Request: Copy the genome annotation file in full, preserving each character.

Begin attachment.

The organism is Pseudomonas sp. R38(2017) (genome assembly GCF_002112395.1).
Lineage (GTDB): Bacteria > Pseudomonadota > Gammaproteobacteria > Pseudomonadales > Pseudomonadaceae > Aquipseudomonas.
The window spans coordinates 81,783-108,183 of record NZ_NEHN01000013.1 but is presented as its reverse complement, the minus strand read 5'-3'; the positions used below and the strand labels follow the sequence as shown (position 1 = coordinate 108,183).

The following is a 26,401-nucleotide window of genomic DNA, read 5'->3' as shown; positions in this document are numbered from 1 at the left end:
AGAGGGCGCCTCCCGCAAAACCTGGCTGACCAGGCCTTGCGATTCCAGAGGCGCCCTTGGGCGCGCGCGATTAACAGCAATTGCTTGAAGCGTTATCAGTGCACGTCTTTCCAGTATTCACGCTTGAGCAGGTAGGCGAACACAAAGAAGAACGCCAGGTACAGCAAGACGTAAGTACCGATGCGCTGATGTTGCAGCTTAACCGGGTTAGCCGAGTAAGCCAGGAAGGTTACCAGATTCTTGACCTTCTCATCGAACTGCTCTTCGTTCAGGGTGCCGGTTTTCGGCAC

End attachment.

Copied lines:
The organism is Pseudomonas sp. R38(2017) (genome assembly GCF_002112395.1).
Lineage (GTDB): Bacteria > Pseudomonadota > Gammaproteobacteria > Pseudomonadales > Pseudomonadaceae > Aquipseudomonas.
The window spans coordinates 81,783-108,183 of record NZ_NEHN01000013.1 but is presented as its reverse complement, the minus strand read 5'-3'; the positions used below and the strand labels follow the sequence as shown (position 1 = coordinate 108,183).

The following is a 26,401-nucleotide window of genomic DNA, read 5'->3' as shown; positions in this document are numbered from 1 at the left end:
AGAGGGCGCCTCCCGCAAAACCTGGCTGACCAGGCCTTGCGATTCCAGAGGCGCCCTTGGGCGCGCGCGATTAACAGCAATTGCTTGAAGCGTTATCAGTGCACGTCTTTCCAGTATTCACGCTTGAGCAGGTAGGCGAACACAAAGAAGAACGCCAGGTACAGCAAGACGTAAGTACCGATGCGCTGATGTTGCAGCTTAACCGGGTTAGCCGAGTAAGCCAGGAAGGTTACCAGATTCTTGACCTTCTCATCGAACTGCTCTTCGTTCAGGGTGCCGGTTTTCGGCAC